By Bobby Likis, president of Car Clinic

Jay Leno is a car guy … and someone I’ve respected for many years. But Jay’s AutoWeek article “Can’t We Just Get Rid Of Ethanol?” makes zero sense to me.

I’m a car guy too. Restored and own a classic 1980 Weisssach Porsche 911. Auto service shop owner for 44 years with over 200,000 vehicles (from classics to hybrids) rolling through the bays. Engine builder. Car-talk host answering more than 100,000 car questions live on radio, television, web and social media.

What I read in the “Rid” article does not sound like Jay Leno, the car guy. Oddly enough, not too long ago at SEMA, Mr. Leno was touting E85 and other ethanol-blends of gasoline with his Z06 ‘Vette. Now, for whatever unknown reason, he’s slamming ethanol. I cannot believe “what Jay said” is “what Jay really believes.” His words smack of otherwise invested horse-whisperers who use personal agendas to sway vulnerable-for-whatever-reason people towards their way.

So as a car guy, allow me to share a few ethanol facts with you.

1)        Water absorption: No doubt that ethanol emulsifies and holds water. Yay!! That’s a good thing! In fact, “holding” / suspending /emulsifying water is an ethanol ASSET — not detriment — as gas tanks actually run dryer after the transition from E0 to E10. Mercury Marine — the boat engine manufacturer — states this fact. Specifically with regard to moisture, a gallon of ethanol suspends FOUR (4) TEASPOONS of water per gallon of fuel before phase separation. On the other hand, gasoline suspends only POINT ONE FIVE (.15) TEASPOON (that’s LESS than ONE teaspoon) of water per gallon before phase separation. So PHASE SEPARATION WILL OCCUR 26 TIMES MORE RAPIDLY WITH GASOLINE THAN WITH ETHANOL! This has been demonstrated hundreds of times (including one demonstration I recently saw by Dr. Andrew Randolph, technical director of Earnhardt-Childress Racing), clearly substantiating that gasoline does NOT effectively hold (suspend) water. So with straight gasoline, whatever water is in any tank or atmosphere “phase separates” and falls to the bottom of the tank. In contrast in ethanol-blended fuel, the ethanol will suspend that water during the driving of the vehicle; then, harmlessly carry it through the system to be vaporized by the engine without affecting the engine in the least. The suspended water, vaporized by the engine, produces NO harmful emissions. And one more point: at 70 degrees Fahrenheit and 70 percent relative humidity, it takes more than two months for even gasoline to absorb water. Since ethanol has 26 times the suspension capability of gasoline, it would take literally months and months before any phase separation could possibly take place. I can state categorically that I own a Classic 1980 Limited Edition Weissach Porsche 911 and have driven it three times in the past three years … to buy fresh gas. I start this vehicle (about every three months) and let it run for no less than ½ hour to circulate the E10 gas.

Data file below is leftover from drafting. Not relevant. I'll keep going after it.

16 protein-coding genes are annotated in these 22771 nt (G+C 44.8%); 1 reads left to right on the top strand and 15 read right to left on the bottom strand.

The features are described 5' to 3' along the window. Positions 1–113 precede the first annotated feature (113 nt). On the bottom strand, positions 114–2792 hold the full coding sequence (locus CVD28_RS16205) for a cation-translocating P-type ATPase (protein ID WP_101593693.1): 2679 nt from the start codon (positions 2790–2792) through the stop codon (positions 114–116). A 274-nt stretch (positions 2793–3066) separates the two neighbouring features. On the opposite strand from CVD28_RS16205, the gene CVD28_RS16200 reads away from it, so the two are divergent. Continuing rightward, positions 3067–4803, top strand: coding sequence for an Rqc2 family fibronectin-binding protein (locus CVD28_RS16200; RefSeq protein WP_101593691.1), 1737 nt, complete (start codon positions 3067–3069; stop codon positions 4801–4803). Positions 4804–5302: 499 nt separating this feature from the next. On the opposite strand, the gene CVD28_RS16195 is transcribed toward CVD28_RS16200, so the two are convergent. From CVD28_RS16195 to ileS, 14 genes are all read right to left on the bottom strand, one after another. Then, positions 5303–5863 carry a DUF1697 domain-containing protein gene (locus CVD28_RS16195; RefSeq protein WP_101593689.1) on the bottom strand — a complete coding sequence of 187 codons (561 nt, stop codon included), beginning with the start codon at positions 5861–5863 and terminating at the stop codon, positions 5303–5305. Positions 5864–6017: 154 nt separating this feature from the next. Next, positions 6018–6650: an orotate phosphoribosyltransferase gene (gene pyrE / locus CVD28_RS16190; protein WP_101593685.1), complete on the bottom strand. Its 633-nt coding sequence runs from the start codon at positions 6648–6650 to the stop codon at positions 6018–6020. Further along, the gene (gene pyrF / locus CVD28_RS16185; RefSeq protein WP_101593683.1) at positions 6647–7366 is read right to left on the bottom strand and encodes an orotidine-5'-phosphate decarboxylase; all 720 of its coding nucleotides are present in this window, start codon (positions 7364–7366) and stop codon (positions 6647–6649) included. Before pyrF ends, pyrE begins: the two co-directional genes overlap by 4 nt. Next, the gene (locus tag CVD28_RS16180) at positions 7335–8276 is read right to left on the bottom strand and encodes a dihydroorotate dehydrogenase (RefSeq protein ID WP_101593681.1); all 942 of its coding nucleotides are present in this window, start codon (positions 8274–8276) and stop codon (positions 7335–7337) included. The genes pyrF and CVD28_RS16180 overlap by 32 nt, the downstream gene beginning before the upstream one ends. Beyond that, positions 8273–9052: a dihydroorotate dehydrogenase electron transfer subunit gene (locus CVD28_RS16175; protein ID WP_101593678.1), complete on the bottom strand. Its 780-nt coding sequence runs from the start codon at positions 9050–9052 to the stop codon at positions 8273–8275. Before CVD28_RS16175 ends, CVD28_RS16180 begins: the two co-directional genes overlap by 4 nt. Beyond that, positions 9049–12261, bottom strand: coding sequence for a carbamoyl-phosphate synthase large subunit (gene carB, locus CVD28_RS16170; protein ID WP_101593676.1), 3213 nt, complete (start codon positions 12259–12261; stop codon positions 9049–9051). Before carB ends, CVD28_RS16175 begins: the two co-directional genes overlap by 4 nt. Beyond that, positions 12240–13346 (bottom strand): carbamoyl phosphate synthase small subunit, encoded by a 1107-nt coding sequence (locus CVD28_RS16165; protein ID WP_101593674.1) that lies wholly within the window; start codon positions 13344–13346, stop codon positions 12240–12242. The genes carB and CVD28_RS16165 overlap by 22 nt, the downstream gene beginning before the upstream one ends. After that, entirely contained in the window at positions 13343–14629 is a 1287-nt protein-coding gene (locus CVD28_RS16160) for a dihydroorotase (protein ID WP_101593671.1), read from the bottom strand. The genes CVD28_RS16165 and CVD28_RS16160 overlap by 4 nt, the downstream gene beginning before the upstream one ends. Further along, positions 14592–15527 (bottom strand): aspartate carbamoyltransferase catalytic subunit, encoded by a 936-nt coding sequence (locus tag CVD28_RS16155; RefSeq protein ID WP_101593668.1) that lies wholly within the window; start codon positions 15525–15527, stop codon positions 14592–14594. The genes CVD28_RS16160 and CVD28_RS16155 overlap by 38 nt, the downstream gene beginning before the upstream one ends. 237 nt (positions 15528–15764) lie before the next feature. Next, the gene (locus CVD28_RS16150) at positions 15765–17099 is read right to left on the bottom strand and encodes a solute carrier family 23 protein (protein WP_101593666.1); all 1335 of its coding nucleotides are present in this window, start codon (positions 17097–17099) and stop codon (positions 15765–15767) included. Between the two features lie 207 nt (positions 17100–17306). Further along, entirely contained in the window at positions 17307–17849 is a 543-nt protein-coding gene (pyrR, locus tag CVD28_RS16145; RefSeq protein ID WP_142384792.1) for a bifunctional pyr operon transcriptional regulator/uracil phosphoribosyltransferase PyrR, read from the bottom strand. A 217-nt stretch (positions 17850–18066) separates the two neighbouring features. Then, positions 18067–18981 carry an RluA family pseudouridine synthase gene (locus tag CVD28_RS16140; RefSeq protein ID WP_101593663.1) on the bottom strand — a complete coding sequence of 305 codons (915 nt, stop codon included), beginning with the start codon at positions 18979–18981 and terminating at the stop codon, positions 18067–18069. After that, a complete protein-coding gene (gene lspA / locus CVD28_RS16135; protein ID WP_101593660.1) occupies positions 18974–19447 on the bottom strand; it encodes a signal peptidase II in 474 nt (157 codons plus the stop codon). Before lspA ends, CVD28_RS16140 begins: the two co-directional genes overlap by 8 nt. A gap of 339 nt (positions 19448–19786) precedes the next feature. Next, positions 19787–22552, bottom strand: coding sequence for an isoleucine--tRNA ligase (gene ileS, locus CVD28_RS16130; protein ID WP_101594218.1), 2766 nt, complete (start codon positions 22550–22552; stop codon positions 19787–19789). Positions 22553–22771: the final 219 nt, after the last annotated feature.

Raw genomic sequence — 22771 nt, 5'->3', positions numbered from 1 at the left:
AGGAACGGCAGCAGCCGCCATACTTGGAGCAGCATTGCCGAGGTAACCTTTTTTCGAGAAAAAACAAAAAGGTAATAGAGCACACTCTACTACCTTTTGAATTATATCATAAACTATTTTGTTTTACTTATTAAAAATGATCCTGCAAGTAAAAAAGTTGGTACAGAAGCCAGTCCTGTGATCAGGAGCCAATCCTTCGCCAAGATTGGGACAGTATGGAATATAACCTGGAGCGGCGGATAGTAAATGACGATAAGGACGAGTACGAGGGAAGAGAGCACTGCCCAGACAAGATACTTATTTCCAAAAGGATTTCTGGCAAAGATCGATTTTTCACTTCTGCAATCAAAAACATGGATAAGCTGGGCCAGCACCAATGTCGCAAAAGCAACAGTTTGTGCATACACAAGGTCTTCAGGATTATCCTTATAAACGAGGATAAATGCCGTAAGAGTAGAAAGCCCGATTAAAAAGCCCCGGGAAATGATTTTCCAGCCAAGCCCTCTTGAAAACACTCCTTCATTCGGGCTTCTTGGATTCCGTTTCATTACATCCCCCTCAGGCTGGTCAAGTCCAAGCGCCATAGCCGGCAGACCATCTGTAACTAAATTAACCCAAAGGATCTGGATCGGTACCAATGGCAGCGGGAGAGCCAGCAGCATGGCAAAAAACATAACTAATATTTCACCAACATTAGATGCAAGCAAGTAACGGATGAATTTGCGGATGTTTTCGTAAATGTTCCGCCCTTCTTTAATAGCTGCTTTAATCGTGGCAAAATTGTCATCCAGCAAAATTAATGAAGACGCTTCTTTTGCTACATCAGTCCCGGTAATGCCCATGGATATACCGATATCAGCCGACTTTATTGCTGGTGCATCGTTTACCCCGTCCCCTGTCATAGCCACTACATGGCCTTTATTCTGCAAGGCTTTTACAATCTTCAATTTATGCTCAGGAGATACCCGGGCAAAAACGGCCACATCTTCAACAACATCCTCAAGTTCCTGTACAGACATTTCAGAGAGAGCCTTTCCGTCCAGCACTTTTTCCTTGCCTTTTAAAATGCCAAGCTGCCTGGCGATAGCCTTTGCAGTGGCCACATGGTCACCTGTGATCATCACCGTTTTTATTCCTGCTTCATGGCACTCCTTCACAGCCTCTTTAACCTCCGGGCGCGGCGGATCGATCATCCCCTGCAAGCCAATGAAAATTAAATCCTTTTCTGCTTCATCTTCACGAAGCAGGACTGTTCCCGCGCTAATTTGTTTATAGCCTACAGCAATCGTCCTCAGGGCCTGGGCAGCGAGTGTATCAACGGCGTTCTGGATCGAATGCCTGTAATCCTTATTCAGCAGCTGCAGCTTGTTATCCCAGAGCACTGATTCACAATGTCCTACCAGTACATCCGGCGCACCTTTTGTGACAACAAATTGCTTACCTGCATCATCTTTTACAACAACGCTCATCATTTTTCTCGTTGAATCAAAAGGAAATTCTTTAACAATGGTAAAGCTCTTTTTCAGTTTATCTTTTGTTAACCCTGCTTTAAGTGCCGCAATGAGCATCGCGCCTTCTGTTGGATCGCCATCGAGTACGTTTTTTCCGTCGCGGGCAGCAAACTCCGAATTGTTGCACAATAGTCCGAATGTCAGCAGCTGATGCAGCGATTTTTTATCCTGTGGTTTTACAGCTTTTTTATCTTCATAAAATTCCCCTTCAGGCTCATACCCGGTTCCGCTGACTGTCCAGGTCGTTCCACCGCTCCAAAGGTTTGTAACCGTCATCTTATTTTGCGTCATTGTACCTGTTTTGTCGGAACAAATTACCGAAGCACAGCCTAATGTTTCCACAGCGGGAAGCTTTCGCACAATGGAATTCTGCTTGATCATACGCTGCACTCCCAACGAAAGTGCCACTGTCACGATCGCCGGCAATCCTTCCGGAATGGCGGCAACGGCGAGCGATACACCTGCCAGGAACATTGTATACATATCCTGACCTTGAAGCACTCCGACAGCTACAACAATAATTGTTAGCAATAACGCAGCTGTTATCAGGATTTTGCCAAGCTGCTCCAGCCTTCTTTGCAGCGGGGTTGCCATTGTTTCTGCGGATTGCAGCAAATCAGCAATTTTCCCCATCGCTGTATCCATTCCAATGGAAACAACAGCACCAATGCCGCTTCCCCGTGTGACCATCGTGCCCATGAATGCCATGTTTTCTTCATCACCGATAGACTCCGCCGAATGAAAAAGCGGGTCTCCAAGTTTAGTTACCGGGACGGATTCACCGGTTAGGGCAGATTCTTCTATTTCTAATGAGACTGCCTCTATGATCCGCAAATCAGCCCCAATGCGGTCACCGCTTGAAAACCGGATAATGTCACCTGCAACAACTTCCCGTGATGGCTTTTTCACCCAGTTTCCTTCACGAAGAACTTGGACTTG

2)        Increased car fires over past three decades: Totally spoken out of context. GM recalled nearly 1.5 million cars as a result of rocker covers leaking oil. Maybe the next article should be “Why Can’t We Remove Oil From All Engines?” Leaking fuel lines allow fuel to hit hot engines and ka-blooooie … really? I’ve operated my own bumper-to-bumper full service automotive repair and service shop for 44 years and had more than 200,000 cars and small trucks come through our doors and not one has ever had an engine damaged by ethanol much less a fire.

3)        “The worse can happen”: Not according to studies/research. Hagerty Insurance — you know, THE classic car insurance company — funded a study by Kettering University (known for its reputation in the field of automotive research) on the use of E10 in older cars. Wouldn’t you think if E10 caused damage in the collector cars that Hagerty insures that Hagerty would be the first to say, “Can’t We Just Get Rid of Ethanol?” Instead, after 1,500 hours of testing with E0 (0 percent ethanol) and E10 (10 percent ethanol), general consensus was that “with minor updates and proper maintenance, E10 will not negatively affect your old car or truck.” Ah, the voice of reason … and research. For more reason and research, check out the Renewable Fuels Association’s detailed and facts-forward guide for classic car owners (“Gasoline Ethanol Blends in the Classic Auto”).

4)        Renewable Fuel Standard: My head is still spinning with the totally out of context references to ethanol in classic cars, but Mr. Leno’s reflections on the Renewable Fuel Standard should be titled “Can’t We Simply Continue America’s 100+ Year Dependence On Foreign Oil?” Unthinkable. Tossing the Renewable Fuel Standard not only ensures we remain dependent on foreign oil, but also such actions literally cause would-be investors to pause and reconsider their potential investments in our nation’s renewable energy opportunities.

With all due respect for the beautiful, treasured classics in garages and at car shows, let’s clear the smoke about any conclusion — even dead-wrong ones — about E10 in classic cars. How about refocusing on the other 260,000,000 light (non-commercial) vehicles on U.S. roads today? The average age is about 11½ years. So most of us drive cars made in this millennium … not made in the ‘70s or before. “Why Can’t We Just Get Rid of Steak ‘Cause Babies Can’t Eat It?” would be a nice, scare-tactic, demotivator for auto manufacturers worldwide to design, engineer and manufacture future vehicles that optimize the high-performance, environmentally friendly engines that thrive on high-octane ethanol.

Thank goodness the early 1900s best seller “Why Can’t We Just Get Rid of Cars” — written by the horse breeders — didn’t catch on.